Referring to FIGS. 4A and 4B, each of the support assemblies 16 has a pair of sensors 56 mounted within each in a preferred embodiment. The sensors 56 are each mounted to a pair of center metal strips 58. The metal strips 58 have a spring constant value that enables the metal strips 58 to elastically deflect under the force of a weight applied to the support assembly 16. Each of metal strips 58 has a first end 60 and a second end 62. The first end 60 of each metal strip 58 is joined to an upper plate 64, wherein a first spacer 66 is juxtaposed between the upper plate 64 and the first end 60. The second end 62 of each metal strip 58 is joined to a lower plate 68, wherein a second spacer 70 is juxtaposed between the lower plate 68 and the second end 62. Since opposite ends of the metal strips 58 are joined to different plates, it will be understood that as the upper plate 64 and lower plate 68 are biased toward one another, the metal strips 58 are caused to bend in the area of the sensors 56. Two posts 72 extend upwardly from the lower plate 68. The two posts 72 extend upwardly through apertures 74 in the upper plate 64. The presence of the posts 72 from the lower plate 68 prevents the upper plate 64 and lower plate 68 from moving laterally with respect to one another.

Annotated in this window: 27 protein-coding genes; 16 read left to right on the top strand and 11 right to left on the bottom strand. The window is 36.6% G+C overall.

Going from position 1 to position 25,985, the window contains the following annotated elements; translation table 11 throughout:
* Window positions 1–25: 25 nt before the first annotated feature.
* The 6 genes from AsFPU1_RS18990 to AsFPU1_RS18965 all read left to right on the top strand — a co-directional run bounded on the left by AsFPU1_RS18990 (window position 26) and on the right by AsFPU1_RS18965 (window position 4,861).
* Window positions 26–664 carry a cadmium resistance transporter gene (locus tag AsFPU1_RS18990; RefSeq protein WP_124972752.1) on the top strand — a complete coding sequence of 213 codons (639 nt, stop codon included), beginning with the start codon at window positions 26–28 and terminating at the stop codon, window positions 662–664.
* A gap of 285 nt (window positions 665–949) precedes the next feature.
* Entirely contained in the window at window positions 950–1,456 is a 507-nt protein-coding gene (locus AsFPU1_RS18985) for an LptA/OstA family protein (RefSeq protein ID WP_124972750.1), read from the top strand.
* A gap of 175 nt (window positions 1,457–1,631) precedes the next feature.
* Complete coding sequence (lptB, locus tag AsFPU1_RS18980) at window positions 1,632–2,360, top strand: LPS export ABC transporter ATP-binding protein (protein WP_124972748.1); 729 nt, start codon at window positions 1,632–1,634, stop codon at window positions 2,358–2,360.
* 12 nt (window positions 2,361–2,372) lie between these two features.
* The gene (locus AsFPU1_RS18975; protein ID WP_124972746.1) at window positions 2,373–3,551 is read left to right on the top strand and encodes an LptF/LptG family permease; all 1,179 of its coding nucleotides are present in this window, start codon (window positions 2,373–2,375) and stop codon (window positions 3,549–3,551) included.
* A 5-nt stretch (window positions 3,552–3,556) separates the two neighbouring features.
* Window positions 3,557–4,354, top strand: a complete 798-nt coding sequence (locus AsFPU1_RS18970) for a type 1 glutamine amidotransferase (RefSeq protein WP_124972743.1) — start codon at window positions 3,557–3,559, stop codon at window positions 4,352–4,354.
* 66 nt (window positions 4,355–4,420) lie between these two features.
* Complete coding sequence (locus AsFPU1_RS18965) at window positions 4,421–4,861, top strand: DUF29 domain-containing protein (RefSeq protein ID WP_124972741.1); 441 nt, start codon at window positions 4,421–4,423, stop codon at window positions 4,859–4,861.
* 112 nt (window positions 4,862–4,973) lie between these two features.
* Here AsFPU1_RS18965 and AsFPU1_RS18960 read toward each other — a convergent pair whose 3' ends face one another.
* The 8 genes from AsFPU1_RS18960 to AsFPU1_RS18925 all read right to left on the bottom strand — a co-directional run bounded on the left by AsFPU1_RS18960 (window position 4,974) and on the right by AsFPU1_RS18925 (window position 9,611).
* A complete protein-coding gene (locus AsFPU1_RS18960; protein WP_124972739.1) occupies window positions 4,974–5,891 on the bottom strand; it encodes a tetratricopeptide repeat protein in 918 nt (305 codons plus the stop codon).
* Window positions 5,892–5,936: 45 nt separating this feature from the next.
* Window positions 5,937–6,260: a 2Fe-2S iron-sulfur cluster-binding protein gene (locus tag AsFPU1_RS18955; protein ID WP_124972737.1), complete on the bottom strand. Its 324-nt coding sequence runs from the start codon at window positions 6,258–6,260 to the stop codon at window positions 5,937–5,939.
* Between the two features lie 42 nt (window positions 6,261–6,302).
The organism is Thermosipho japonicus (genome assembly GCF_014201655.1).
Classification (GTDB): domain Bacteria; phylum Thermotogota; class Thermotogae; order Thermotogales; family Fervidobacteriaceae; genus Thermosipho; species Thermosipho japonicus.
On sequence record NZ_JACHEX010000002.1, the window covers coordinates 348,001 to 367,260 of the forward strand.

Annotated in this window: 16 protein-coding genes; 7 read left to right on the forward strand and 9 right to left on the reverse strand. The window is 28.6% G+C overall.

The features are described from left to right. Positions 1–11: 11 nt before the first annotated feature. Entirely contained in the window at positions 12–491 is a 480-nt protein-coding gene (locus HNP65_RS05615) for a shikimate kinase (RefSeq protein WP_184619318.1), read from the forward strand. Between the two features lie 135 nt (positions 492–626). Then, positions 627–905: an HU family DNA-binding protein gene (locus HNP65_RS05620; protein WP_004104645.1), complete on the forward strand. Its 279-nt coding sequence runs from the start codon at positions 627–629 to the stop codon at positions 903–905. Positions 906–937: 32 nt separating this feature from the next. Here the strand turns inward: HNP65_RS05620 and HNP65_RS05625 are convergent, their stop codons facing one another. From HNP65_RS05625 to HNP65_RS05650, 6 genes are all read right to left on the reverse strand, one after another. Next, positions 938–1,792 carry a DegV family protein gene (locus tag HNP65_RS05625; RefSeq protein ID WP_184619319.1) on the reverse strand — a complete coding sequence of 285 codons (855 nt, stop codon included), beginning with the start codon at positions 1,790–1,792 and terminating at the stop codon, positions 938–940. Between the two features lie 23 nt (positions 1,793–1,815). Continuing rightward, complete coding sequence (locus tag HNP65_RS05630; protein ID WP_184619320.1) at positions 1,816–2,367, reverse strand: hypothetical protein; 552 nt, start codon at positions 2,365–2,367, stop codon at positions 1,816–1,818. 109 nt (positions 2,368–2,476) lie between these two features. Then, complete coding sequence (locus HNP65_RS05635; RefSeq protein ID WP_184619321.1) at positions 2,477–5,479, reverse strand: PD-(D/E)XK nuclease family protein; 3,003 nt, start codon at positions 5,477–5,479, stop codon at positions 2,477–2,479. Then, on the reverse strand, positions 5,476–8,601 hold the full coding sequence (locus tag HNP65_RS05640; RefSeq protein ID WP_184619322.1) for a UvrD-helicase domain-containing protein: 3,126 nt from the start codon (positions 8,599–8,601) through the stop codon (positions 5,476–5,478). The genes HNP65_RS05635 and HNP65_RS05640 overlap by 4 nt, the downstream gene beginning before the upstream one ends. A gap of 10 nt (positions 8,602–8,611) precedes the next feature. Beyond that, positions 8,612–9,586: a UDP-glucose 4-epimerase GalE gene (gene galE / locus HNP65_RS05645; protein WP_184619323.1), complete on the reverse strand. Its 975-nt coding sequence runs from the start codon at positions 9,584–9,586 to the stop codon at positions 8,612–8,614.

A frustrum-shaped spring element 76 rests upon a top surface 78 of the upper plate 64. The spring element 76 has a wide bottom rim 80 that engages the upper plate 64 at points near its periphery. The apex surface 82 of the spring element 76 is smaller than its bottom rim and engages a primary housing 84 of the support assembly 16. Projections 86 extend from the primary housing 84 and engage apertures 88 in the spring element 76, thereby retaining the spring element 76 in place. The primary housing 84 defines a recessed area 89 into which the spring element 76 and upper plate 64 pass.